Sisters of the Sea by Sandra Riley and D.C. Copeland is based on her book which is available on and her website. The following excerpt from the screenplay recounts the legendary women pirates meeting for the first time and, like any great pirate story, cutlasses clash and blood spills. As the scene unfolds in a Nassau tavern in the summer of 1720, 27 year old Mary Read, who lives her life disguised as a man, has just been appointed helmsman for pirate captain Charles Vane. She's getting to know him and other crewman while sitting around a table and drinking. Included at the table are: George Fetherston, Vane's bosun, and Vane's Haitian lover Faustine, who is armed to the teeth-- like all the pirates-- and is "perched on his lap, her coffee-colored breasts escaping her laced bodice." 20 year old Anne Bonny arrives on the arm of part-time pirate and full-time entrepreneur and openly gay Henri Duplaissez. He has taken Anne under his wing after she dumped her husband James Bonny and took up pirating. She too is dressed like a man but everyone in Nassau knows that not only is she a woman, but a woman to be reckoned with. She never goes anywhere without her trusty rapier. This is the first time Mary sees her and is taken by her beauty. After a cautious look around the room, Henri escorts Anne to Vane's table.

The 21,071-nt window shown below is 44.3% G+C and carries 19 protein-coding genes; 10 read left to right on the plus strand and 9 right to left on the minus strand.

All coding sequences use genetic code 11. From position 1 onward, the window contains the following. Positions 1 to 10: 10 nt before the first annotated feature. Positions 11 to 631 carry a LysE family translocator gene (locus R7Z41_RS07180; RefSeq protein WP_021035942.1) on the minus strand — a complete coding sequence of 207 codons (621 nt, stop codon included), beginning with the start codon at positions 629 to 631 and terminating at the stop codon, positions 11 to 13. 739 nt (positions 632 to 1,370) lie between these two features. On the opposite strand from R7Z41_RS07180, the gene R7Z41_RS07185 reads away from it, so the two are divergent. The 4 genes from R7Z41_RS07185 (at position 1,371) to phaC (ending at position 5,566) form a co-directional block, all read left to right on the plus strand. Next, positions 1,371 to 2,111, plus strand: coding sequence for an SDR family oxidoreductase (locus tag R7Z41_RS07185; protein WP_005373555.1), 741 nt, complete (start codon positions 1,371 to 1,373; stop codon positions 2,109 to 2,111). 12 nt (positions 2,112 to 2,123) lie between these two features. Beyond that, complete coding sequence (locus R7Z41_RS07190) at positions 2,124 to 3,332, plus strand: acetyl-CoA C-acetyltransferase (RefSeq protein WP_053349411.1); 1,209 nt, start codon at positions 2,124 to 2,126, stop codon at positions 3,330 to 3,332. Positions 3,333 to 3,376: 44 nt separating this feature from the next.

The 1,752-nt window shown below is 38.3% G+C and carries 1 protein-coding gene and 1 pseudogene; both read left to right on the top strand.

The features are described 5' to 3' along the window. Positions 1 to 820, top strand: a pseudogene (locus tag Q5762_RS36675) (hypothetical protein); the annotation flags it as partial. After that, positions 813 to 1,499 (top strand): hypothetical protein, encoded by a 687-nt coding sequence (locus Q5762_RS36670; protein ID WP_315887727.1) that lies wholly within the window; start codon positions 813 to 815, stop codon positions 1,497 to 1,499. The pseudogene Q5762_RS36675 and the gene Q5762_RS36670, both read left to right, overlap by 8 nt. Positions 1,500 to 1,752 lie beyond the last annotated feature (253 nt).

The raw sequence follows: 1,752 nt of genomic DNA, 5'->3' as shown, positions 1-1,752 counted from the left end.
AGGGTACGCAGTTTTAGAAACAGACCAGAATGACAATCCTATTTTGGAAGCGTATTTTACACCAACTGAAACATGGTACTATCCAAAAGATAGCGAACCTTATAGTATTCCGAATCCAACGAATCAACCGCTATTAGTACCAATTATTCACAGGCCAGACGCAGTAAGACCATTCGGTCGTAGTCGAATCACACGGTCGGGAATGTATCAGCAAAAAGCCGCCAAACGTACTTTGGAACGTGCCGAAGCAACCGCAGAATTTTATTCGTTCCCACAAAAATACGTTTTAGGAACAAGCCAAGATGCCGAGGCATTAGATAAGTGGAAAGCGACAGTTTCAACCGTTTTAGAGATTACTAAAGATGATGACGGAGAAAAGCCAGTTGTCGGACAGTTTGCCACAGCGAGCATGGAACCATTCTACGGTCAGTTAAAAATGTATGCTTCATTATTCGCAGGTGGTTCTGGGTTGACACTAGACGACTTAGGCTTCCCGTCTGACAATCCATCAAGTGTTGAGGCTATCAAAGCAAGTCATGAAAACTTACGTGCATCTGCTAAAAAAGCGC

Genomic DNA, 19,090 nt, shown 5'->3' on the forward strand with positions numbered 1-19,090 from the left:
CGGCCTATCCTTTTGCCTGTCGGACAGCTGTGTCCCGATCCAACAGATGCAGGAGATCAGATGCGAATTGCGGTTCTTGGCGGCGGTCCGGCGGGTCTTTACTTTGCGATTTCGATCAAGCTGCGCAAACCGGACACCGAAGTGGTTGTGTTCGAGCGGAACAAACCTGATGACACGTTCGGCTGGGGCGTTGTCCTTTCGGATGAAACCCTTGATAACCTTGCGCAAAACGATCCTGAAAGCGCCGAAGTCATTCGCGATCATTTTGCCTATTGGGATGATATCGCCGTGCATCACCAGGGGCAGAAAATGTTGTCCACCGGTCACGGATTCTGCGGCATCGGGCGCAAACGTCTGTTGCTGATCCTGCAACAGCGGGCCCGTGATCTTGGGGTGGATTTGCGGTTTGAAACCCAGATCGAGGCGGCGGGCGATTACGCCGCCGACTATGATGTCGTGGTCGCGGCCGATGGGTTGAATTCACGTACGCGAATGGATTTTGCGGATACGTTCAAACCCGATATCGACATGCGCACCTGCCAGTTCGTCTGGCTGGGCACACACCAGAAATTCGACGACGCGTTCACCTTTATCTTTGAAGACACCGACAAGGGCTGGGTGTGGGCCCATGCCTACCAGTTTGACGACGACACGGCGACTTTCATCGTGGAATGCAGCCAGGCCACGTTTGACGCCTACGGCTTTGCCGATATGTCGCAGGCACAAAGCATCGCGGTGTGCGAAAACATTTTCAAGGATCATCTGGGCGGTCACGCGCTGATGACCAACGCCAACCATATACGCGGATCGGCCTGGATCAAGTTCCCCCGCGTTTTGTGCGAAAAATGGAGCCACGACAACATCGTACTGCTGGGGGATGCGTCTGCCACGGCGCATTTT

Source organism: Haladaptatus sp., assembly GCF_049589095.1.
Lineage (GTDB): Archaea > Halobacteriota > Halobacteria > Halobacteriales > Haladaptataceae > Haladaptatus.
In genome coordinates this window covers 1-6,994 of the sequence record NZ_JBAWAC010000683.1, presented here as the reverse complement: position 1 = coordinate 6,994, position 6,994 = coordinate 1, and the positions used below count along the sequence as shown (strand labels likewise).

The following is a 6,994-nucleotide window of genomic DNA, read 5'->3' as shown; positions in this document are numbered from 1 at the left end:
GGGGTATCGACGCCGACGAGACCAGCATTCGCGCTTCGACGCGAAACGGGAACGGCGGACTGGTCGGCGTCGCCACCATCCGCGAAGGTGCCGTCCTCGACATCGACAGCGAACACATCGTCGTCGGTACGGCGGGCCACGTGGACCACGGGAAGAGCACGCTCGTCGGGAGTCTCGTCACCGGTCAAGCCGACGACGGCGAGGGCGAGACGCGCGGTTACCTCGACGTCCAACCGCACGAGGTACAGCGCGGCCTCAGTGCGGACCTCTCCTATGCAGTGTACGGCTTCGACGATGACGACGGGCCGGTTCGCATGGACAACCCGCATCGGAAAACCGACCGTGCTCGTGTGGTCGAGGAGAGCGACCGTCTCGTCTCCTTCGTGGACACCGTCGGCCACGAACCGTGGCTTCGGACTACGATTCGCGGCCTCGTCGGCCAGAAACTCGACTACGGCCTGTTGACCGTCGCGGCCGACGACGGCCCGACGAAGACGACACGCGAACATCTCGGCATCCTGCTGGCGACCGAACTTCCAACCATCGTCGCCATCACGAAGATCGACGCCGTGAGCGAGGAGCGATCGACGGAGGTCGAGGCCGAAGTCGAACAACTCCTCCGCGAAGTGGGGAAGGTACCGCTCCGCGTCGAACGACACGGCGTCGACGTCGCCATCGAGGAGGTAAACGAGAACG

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Captain Vane, zis is Anne Bonny.

Vane lifts his buttocks slightly off the chair and plops himself down again.

How do, Mistress.

George Fetherston.

Henri, taken by the handsome stranger, bows low.

(to Mary)
Henri Duplaissez, a votre service.

(bowing to Henri)
Matt Read. Bon soir, monsieur.

Allow me to present, Anne Bonny.

(kissing Anne’s hand)
Mistress Anne.

Compelled to look into each other’s eyes, Anne and Mary hold the moment longer than the situation warrants.

Come, drink with us.

As Vane pours the drinks, Henri turns from Mary to talk to Vane. Fetherston whispers to Mary.

I fear Henri has taken a fancy to you, Matt. Watch out. He doth
navigate the windward passage, if thee catches my meaning.

Mary laughs and continues to laugh as she turns to Anne.

Vane is fawning over Anne.

Faustine sees it and is growing agitated.

Vane's quartermaster John Rackam, a little tipsy, walks up to the table with a jug of rum in one hand, eyes on Anne. Later, when he becomes a captain of his own pirate ship, he'll become known as one of the most famous rogues of all time: Callico Jack.

Cap'n Vane, please honor me with an introduction.

Mistress Anne Bonny, meet my quartermaster, John Rackam.

Rackam kisses Anne’s hand and smiles.

A pleasure, Mistress.

Faustine, suddenly forgotten, jumps out of her chair. Vane rises quickly and snatches Faustine’s wrist. Faustine practically breathes fire in Anne’s direction.

Faustine, say bon soir to Mistress Bonny.

Vane pins Faustine’s arms to her sides. Faustine spits a torrent of foul words, in French, in Anne’s face.

Enraged Anne starts to draw her rapier.


(throwing Faustine into a chair)